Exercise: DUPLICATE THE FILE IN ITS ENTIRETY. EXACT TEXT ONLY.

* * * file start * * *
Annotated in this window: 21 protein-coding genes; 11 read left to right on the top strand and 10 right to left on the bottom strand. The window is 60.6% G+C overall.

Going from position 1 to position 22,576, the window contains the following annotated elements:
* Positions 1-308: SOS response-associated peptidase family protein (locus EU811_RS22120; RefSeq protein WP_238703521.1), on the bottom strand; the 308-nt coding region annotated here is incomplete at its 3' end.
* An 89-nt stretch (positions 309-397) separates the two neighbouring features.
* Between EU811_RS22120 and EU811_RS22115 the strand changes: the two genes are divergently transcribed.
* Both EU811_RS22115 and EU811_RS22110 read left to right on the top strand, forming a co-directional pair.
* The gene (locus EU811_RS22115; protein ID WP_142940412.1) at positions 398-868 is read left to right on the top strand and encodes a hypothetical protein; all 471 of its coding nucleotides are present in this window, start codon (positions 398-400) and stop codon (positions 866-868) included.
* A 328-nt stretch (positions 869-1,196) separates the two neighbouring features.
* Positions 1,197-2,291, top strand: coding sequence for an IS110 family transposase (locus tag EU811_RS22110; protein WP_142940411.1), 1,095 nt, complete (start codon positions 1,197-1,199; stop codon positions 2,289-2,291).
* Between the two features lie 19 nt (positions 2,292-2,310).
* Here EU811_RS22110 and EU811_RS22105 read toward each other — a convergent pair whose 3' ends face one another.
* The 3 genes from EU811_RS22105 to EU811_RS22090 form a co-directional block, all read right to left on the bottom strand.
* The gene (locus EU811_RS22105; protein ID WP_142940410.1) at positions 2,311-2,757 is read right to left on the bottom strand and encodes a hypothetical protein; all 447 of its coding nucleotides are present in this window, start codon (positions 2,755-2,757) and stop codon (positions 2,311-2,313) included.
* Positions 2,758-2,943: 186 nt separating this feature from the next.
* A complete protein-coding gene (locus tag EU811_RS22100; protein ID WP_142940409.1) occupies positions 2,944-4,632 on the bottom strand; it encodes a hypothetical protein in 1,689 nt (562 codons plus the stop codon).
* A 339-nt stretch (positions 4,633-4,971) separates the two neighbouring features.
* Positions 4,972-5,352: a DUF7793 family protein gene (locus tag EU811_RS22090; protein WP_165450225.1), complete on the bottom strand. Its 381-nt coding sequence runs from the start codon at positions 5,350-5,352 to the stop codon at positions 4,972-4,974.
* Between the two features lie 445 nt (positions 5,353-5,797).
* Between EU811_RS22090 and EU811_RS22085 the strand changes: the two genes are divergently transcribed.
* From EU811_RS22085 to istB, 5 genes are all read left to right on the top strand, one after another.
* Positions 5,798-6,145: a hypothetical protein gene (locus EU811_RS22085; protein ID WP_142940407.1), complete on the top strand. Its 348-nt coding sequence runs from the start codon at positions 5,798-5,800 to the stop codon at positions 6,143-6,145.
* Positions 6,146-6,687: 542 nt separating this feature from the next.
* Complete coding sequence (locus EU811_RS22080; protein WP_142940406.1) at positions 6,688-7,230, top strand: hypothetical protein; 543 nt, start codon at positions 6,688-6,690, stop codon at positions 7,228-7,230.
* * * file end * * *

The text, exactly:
Annotated in this window: 21 protein-coding genes; 11 read left to right on the top strand and 10 right to left on the bottom strand. The window is 60.6% G+C overall.

Going from position 1 to position 22,576, the window contains the following annotated elements:
* Positions 1-308: SOS response-associated peptidase family protein (locus EU811_RS22120; RefSeq protein WP_238703521.1), on the bottom strand; the 308-nt coding region annotated here is incomplete at its 3' end.
* An 89-nt stretch (positions 309-397) separates the two neighbouring features.
* Between EU811_RS22120 and EU811_RS22115 the strand changes: the two genes are divergently transcribed.
* Both EU811_RS22115 and EU811_RS22110 read left to right on the top strand, forming a co-directional pair.
* The gene (locus EU811_RS22115; protein ID WP_142940412.1) at positions 398-868 is read left to right on the top strand and encodes a hypothetical protein; all 471 of its coding nucleotides are present in this window, start codon (positions 398-400) and stop codon (positions 866-868) included.
* A 328-nt stretch (positions 869-1,196) separates the two neighbouring features.
* Positions 1,197-2,291, top strand: coding sequence for an IS110 family transposase (locus tag EU811_RS22110; protein WP_142940411.1), 1,095 nt, complete (start codon positions 1,197-1,199; stop codon positions 2,289-2,291).
* Between the two features lie 19 nt (positions 2,292-2,310).
* Here EU811_RS22110 and EU811_RS22105 read toward each other — a convergent pair whose 3' ends face one another.
* The 3 genes from EU811_RS22105 to EU811_RS22090 form a co-directional block, all read right to left on the bottom strand.
* The gene (locus EU811_RS22105; protein ID WP_142940410.1) at positions 2,311-2,757 is read right to left on the bottom strand and encodes a hypothetical protein; all 447 of its coding nucleotides are present in this window, start codon (positions 2,755-2,757) and stop codon (positions 2,311-2,313) included.
* Positions 2,758-2,943: 186 nt separating this feature from the next.
* A complete protein-coding gene (locus tag EU811_RS22100; protein ID WP_142940409.1) occupies positions 2,944-4,632 on the bottom strand; it encodes a hypothetical protein in 1,689 nt (562 codons plus the stop codon).
* A 339-nt stretch (positions 4,633-4,971) separates the two neighbouring features.
* Positions 4,972-5,352: a DUF7793 family protein gene (locus tag EU811_RS22090; protein WP_165450225.1), complete on the bottom strand. Its 381-nt coding sequence runs from the start codon at positions 5,350-5,352 to the stop codon at positions 4,972-4,974.
* Between the two features lie 445 nt (positions 5,353-5,797).
* Between EU811_RS22090 and EU811_RS22085 the strand changes: the two genes are divergently transcribed.
* From EU811_RS22085 to istB, 5 genes are all read left to right on the top strand, one after another.
* Positions 5,798-6,145: a hypothetical protein gene (locus EU811_RS22085; protein ID WP_142940407.1), complete on the top strand. Its 348-nt coding sequence runs from the start codon at positions 5,798-5,800 to the stop codon at positions 6,143-6,145.
* Positions 6,146-6,687: 542 nt separating this feature from the next.
* Complete coding sequence (locus EU811_RS22080; protein WP_142940406.1) at positions 6,688-7,230, top strand: hypothetical protein; 543 nt, start codon at positions 6,688-6,690, stop codon at positions 7,228-7,230.